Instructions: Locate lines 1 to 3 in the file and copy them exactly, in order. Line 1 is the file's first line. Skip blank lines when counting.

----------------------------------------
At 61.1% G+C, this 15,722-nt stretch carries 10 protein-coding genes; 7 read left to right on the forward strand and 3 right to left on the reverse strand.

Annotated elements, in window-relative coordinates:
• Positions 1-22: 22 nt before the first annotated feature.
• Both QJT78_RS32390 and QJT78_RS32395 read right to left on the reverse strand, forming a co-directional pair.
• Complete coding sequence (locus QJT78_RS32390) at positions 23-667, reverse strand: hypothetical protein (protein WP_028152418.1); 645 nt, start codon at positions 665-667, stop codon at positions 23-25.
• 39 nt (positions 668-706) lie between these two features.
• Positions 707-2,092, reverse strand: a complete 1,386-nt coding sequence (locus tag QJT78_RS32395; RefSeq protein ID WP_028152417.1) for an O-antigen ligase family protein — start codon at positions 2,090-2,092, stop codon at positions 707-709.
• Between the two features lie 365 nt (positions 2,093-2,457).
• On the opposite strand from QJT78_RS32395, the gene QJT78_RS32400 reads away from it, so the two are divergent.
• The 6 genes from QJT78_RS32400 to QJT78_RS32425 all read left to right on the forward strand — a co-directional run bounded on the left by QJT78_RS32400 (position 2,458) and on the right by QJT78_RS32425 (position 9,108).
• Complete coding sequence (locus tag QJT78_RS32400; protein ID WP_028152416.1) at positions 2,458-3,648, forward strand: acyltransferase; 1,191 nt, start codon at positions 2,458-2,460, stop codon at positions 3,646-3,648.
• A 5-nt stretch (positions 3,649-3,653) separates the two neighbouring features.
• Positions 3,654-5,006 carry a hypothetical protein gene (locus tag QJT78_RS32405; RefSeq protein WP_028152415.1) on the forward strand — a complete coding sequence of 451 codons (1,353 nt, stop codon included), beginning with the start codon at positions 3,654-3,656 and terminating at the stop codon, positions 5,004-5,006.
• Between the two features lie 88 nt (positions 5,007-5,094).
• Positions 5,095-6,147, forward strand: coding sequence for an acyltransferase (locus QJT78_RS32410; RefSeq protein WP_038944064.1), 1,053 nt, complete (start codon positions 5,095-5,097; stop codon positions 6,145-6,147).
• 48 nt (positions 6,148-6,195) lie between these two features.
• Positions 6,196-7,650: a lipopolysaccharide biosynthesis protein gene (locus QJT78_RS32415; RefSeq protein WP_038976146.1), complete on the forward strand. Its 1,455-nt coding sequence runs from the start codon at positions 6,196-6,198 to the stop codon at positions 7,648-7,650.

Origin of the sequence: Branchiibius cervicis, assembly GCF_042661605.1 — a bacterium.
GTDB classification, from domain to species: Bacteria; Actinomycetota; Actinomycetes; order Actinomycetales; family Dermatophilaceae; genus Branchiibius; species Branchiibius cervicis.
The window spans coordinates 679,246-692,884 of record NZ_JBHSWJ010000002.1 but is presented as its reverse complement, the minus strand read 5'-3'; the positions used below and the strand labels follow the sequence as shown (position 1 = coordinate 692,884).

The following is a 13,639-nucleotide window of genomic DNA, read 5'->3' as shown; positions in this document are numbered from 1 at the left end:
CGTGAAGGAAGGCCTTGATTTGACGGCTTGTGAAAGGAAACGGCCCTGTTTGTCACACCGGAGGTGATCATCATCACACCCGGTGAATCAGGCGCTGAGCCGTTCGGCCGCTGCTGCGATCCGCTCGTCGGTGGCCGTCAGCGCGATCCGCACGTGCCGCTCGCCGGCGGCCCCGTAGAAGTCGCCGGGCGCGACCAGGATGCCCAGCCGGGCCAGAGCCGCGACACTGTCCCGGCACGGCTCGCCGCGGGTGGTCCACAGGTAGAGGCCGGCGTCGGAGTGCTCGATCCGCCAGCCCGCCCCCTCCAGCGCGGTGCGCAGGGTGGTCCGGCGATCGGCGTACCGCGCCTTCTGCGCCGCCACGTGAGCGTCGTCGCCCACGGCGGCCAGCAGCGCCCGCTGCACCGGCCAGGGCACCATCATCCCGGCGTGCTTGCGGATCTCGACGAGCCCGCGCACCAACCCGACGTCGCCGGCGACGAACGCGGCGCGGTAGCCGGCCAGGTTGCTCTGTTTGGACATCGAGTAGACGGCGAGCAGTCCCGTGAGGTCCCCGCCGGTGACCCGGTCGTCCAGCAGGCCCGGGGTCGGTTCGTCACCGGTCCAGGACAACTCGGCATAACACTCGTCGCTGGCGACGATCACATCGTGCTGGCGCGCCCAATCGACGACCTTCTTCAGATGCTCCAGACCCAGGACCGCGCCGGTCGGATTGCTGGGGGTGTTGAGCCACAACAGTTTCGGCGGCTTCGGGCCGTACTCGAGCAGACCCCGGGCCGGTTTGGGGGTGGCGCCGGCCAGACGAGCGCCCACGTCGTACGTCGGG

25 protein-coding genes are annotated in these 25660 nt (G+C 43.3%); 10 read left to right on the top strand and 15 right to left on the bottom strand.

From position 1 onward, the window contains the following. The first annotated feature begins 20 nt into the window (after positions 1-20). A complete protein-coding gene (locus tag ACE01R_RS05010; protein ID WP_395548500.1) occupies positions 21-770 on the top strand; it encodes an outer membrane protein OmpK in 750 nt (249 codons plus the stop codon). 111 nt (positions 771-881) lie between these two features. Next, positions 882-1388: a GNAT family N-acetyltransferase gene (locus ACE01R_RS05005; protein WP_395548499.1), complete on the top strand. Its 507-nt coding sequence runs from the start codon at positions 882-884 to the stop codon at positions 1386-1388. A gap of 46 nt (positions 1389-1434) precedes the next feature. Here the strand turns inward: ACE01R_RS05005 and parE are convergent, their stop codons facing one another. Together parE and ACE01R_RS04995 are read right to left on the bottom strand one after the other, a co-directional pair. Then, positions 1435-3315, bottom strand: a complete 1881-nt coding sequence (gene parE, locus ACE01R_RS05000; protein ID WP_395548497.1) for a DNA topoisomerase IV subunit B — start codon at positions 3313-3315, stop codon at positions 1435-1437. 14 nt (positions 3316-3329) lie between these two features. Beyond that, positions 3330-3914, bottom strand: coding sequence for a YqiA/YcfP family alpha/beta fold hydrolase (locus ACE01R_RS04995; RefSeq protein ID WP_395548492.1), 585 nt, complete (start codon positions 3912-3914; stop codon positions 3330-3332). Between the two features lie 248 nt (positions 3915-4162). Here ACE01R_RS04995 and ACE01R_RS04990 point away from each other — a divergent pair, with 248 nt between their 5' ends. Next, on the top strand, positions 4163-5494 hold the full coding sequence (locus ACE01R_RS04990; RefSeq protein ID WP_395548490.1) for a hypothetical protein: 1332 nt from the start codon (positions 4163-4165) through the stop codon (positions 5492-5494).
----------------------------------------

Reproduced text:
At 61.1% G+C, this 15,722-nt stretch carries 10 protein-coding genes; 7 read left to right on the forward strand and 3 right to left on the reverse strand.

Annotated elements, in window-relative coordinates:
• Positions 1-22: 22 nt before the first annotated feature.